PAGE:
"Over the years, quality has continued to evolve within Heinz to the model we are using today of Quality Assurance Risk Assessment."
General issues and concerns are discussed at Global Quality Assurance Council meetings, which I chair. Our meetings occur every 4-6 weeks and are held via conference call. We have representatives from all regions and all major business units.
Annually we meet at a Global Quality Conference, where we also interact closely with our chief business partners in the Global Supply Chain, Continuous Improvement Teams, Regulatory Affairs Groups and Communications Teams. On a monthly basis, our regional QA teams work with regional representatives to manage real-time opportunities and issues.
It has been estimated that up to 60 per cent of TQM processes fail. Why do you think there is such a high failure rate?
It may have been due to poor execution of TQM. In many cases, TQM was targeted broadly at the entire organization, every person, every department, everyone. That broad sweep did not allow for practices to become imbedded within the organization. It became a “flavour of the day” programme rather than a transformative process. I believe it would have been better to have started smaller and gain local support through successes that addressed real problems in the language of that part of the business. This is how we are achieving a real foot hold with Six Sigma. We started in a single business unit. It is growing as a “grass roots” effort. There is upper management support and commitment, but Six Sigma will not be driven across large segements of even this business until the process shows success. Projects are practical and pragmatic. Six Sigma is solving real issues once and for all.
There have been many seminal dates in Heinz’ history, such as 1918 when Heinz became the very first company to employ scientific controls and laboratory testing. Where do you see Heinz in 10 years' time?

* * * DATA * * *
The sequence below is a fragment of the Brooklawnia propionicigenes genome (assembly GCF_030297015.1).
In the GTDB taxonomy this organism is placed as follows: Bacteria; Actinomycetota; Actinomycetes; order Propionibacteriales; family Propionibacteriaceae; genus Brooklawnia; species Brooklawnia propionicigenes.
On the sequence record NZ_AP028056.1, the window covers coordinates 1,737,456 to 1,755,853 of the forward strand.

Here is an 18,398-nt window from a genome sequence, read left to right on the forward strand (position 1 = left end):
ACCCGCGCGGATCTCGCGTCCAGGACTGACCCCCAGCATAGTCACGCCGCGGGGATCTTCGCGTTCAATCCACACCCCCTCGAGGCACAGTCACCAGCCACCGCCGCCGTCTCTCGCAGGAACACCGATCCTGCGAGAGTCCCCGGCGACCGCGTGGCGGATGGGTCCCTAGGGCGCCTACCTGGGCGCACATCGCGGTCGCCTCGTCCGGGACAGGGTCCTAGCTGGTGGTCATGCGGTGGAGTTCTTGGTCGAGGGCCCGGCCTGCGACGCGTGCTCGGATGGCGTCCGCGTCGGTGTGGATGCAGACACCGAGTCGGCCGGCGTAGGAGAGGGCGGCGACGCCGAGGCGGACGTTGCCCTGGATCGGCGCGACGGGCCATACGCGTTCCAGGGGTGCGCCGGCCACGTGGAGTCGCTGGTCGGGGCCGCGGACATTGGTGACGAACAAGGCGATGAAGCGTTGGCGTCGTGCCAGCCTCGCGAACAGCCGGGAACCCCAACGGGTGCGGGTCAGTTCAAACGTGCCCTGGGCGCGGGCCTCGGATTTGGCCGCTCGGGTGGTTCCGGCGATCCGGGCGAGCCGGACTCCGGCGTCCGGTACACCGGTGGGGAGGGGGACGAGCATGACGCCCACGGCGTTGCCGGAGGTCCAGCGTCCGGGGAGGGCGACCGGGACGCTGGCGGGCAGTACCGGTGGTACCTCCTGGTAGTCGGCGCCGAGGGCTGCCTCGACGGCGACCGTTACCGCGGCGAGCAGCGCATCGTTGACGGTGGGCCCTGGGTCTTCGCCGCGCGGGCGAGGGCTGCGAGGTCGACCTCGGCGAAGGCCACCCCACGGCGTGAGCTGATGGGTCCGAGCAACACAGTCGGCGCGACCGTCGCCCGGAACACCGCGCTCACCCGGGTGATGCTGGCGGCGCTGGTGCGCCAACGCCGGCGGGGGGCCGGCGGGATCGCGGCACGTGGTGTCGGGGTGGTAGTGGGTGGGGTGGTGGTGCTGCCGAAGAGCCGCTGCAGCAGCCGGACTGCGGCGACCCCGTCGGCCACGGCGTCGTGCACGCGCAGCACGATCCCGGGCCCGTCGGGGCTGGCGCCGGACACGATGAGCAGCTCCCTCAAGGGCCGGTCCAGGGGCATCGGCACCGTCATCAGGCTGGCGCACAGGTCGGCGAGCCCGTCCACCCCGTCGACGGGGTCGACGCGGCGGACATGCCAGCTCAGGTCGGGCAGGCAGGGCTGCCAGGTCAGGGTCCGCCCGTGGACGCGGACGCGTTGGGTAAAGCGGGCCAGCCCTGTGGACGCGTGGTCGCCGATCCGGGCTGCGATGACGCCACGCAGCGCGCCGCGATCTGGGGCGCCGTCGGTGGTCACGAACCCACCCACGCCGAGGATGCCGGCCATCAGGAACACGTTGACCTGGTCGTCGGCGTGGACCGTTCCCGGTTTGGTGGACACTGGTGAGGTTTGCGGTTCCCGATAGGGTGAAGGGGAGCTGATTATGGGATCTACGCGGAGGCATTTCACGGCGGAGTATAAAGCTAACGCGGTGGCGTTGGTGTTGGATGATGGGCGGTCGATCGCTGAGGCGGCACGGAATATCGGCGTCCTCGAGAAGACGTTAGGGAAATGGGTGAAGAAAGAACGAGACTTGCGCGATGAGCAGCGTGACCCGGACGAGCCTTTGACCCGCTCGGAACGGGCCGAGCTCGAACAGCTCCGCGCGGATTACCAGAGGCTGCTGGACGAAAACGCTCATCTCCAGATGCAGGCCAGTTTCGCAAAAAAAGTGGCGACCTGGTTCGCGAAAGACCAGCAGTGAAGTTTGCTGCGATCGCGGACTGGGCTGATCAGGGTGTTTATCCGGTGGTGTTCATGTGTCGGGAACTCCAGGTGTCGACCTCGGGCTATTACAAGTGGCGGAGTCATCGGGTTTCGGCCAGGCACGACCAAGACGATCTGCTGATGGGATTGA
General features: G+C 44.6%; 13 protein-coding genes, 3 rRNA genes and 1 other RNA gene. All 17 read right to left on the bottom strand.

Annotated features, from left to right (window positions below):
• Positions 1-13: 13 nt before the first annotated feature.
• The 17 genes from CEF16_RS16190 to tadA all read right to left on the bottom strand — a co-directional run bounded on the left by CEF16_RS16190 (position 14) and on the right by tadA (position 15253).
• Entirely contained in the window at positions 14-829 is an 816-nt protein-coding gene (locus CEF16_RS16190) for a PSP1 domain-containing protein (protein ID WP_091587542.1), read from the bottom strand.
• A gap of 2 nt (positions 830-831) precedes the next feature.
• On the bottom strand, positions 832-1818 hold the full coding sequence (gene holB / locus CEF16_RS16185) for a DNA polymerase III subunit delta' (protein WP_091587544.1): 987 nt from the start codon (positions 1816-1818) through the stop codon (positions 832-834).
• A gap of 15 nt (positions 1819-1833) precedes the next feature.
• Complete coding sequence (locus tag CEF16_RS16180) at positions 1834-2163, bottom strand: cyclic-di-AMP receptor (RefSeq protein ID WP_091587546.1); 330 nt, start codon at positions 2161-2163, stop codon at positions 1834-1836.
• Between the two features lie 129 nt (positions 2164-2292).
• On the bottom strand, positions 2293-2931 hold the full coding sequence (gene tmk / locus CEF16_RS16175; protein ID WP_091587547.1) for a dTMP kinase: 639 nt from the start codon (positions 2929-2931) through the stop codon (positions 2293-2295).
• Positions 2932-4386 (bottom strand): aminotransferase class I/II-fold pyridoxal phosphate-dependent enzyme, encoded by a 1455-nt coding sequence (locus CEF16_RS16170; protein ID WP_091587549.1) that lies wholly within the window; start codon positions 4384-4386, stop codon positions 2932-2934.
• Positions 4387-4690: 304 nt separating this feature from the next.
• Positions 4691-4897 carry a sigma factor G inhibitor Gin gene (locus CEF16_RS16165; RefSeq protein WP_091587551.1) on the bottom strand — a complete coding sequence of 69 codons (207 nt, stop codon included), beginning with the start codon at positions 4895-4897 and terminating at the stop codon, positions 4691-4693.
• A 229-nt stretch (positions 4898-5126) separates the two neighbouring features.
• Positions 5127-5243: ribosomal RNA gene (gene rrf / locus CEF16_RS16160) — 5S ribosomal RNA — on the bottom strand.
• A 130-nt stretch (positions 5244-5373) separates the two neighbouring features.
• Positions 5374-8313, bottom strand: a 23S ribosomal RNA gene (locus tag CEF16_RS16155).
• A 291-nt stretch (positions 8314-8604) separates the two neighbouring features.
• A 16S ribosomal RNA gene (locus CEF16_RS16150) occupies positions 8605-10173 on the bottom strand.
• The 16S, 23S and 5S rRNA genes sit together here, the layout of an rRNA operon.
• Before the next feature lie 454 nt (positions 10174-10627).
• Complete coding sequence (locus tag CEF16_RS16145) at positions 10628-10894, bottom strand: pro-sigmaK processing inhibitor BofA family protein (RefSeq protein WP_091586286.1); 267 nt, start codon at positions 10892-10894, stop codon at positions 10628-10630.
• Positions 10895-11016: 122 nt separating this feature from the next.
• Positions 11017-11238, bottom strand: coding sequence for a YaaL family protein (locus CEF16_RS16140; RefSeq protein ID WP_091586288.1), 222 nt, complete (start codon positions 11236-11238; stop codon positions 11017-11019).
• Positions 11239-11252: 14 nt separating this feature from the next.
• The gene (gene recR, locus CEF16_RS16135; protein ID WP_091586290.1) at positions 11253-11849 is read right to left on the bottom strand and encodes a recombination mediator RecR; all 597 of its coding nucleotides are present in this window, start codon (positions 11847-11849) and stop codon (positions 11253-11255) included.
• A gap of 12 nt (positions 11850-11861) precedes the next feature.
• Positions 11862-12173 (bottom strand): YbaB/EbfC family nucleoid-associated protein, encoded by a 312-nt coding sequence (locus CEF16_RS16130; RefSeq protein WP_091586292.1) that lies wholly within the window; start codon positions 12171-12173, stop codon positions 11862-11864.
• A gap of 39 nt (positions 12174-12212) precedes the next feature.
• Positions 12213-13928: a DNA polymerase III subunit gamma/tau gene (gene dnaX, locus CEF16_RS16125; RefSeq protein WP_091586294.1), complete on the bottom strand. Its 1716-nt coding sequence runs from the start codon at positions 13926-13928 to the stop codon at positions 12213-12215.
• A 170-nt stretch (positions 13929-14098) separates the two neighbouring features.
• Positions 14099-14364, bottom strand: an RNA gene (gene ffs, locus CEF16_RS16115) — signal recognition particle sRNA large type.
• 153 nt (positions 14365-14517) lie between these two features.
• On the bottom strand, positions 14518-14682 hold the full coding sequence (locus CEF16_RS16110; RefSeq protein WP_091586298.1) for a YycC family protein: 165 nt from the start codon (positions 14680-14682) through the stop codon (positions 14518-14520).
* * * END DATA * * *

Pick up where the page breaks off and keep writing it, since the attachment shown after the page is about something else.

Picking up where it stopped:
When I started with Ore-Ida Foods in 1977, Heinz was made up of affiliated companies that really worked independently. There was little communication or sharing of learning between even the technical or quality groups. Now, we are really working together. We are sharing best practices, developing common systems and approaches to prevent risks and really putting the focus on our consumers and customers. In 10 years, I believe that we will be even more engaged with our consumers and customers and more closely aligned with our partners in the supply chain, both internal and external. That alignment will come in the form of a common philosophy around quality, and an understanding on how our businesses are inextricably linked.
William R. Johnson took the helm as President in 1996, CEO in 1998 and Chairman in 2000. How would you say his leadership style differs from that of former CEO Anthony J F. O'Reilly?
Both Tony O’Reilly and bill Johnson are strong leaders with clear visions and great communication skills. Bill’s approach is much like that of a coach, always urging his team to win. He’s a very strong supporter of our quality programs and insistent upon high performance.
What do you see as the major challenges for the future in the field of quality?
Most of what I see are directly related to the food industry. As we move products more and more around the world we will need to harmonize some of the regulations that governments apply to food products, for instance in the US we label and control a set of 8 allergens, in Japan it is 20, in the UK 12. Regulations around pesticide usage, heavy metals and additives add even more complexity. The ways that we communicate to consumers things like nutritional composition and ingredients all add to the complexity and costs of a global food supply.
On a much lighter note, what is your favourite Heinz product?
Tomato ketchup, of course! It really goes great on Ore-Ida potatoes, too!